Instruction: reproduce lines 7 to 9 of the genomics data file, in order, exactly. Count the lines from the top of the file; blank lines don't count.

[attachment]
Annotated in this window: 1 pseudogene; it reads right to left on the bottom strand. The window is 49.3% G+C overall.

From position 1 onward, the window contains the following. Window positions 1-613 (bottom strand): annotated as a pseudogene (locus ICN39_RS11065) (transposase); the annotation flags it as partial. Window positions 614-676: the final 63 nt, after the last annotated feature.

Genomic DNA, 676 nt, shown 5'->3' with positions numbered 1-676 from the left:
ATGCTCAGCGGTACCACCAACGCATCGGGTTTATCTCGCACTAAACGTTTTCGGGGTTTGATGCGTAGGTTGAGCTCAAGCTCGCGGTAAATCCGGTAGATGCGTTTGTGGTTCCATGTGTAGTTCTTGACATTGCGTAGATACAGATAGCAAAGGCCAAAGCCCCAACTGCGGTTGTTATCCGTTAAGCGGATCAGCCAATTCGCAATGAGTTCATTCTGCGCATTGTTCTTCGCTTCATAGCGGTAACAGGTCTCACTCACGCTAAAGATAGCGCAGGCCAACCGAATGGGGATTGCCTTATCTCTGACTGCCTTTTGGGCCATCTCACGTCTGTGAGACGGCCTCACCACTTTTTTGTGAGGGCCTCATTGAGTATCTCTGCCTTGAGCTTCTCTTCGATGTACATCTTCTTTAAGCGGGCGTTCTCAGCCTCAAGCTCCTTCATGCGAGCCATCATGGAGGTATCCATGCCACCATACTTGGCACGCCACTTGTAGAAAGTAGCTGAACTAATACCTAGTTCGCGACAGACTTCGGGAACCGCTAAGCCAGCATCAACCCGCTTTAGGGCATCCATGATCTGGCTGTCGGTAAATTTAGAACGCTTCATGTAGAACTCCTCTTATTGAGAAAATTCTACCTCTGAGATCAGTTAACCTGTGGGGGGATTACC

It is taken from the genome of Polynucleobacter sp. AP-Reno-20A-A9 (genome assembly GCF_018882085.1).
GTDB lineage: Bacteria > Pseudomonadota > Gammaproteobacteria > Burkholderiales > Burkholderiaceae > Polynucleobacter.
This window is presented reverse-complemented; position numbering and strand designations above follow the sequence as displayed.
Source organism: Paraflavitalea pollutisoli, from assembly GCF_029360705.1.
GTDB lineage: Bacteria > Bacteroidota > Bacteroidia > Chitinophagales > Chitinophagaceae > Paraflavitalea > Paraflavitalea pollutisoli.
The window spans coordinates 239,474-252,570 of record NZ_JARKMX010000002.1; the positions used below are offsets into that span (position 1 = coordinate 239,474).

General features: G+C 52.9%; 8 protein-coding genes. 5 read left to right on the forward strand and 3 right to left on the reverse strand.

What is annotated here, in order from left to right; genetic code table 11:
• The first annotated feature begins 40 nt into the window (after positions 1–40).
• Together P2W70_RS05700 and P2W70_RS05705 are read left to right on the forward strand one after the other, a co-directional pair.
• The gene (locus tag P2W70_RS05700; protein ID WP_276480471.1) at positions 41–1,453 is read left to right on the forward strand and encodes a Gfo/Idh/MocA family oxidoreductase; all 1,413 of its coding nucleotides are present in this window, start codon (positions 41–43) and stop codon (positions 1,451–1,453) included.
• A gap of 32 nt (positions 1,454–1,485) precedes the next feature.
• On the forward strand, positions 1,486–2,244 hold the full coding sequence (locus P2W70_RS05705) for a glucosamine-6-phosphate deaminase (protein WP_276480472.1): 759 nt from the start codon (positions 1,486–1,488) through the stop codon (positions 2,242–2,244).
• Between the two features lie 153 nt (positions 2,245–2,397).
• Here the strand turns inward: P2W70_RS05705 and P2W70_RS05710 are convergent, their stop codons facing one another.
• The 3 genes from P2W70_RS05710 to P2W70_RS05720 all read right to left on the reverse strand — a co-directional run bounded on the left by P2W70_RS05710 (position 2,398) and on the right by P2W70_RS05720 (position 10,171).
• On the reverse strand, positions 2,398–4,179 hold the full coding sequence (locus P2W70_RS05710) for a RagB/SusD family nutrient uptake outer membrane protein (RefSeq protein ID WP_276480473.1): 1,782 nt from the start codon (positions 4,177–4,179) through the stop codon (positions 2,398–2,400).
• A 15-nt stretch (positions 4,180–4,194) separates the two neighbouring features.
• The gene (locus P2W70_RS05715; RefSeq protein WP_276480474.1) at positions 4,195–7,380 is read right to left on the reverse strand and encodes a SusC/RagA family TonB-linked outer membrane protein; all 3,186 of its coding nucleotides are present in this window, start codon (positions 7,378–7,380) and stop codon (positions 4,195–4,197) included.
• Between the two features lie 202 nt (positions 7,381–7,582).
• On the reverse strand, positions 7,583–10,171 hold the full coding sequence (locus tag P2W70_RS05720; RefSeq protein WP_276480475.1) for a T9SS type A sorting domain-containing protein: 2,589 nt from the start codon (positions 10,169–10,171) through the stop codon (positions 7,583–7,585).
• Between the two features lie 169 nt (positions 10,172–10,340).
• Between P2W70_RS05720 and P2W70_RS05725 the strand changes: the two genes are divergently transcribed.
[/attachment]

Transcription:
This window is presented reverse-complemented; position numbering and strand designations above follow the sequence as displayed.
Source organism: Paraflavitalea pollutisoli, from assembly GCF_029360705.1.
GTDB lineage: Bacteria > Bacteroidota > Bacteroidia > Chitinophagales > Chitinophagaceae > Paraflavitalea > Paraflavitalea pollutisoli.